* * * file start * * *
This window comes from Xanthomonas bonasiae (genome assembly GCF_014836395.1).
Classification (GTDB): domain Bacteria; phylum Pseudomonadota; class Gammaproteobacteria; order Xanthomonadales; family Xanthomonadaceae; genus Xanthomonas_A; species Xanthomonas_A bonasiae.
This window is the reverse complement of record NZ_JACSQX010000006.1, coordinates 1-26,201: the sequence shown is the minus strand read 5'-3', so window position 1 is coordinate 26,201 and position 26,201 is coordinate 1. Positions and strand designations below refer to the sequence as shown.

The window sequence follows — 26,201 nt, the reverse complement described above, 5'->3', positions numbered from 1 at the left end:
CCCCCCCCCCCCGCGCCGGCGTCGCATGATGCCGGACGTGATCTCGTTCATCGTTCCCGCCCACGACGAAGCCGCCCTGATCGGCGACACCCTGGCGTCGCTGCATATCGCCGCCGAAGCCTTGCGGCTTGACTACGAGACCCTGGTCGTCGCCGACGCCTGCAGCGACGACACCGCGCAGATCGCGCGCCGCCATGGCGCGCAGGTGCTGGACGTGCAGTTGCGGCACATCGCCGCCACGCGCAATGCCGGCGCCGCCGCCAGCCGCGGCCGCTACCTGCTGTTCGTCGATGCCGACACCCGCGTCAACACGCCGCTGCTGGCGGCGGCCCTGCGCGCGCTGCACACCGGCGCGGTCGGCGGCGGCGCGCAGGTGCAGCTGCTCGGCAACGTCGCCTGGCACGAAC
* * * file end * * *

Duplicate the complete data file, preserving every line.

This window comes from Xanthomonas bonasiae (genome assembly GCF_014836395.1).
Classification (GTDB): domain Bacteria; phylum Pseudomonadota; class Gammaproteobacteria; order Xanthomonadales; family Xanthomonadaceae; genus Xanthomonas_A; species Xanthomonas_A bonasiae.
This window is the reverse complement of record NZ_JACSQX010000006.1, coordinates 1-26,201: the sequence shown is the minus strand read 5'-3', so window position 1 is coordinate 26,201 and position 26,201 is coordinate 1. Positions and strand designations below refer to the sequence as shown.

The window sequence follows — 26,201 nt, the reverse complement described above, 5'->3', positions numbered from 1 at the left end:
CCCCCCCCCCCCGCGCCGGCGTCGCATGATGCCGGACGTGATCTCGTTCATCGTTCCCGCCCACGACGAAGCCGCCCTGATCGGCGACACCCTGGCGTCGCTGCATATCGCCGCCGAAGCCTTGCGGCTTGACTACGAGACCCTGGTCGTCGCCGACGCCTGCAGCGACGACACCGCGCAGATCGCGCGCCGCCATGGCGCGCAGGTGCTGGACGTGCAGTTGCGGCACATCGCCGCCACGCGCAATGCCGGCGCCGCCGCCAGCCGCGGCCGCTACCTGCTGTTCGTCGATGCCGACACCCGCGTCAACACGCCGCTGCTGGCGGCGGCCCTGCGCGCGCTGCACACCGGCGCGGTCGGCGGCGGCGCGCAGGTGCAGCTGCTCGGCAACGTCGCCTGGCACGAAC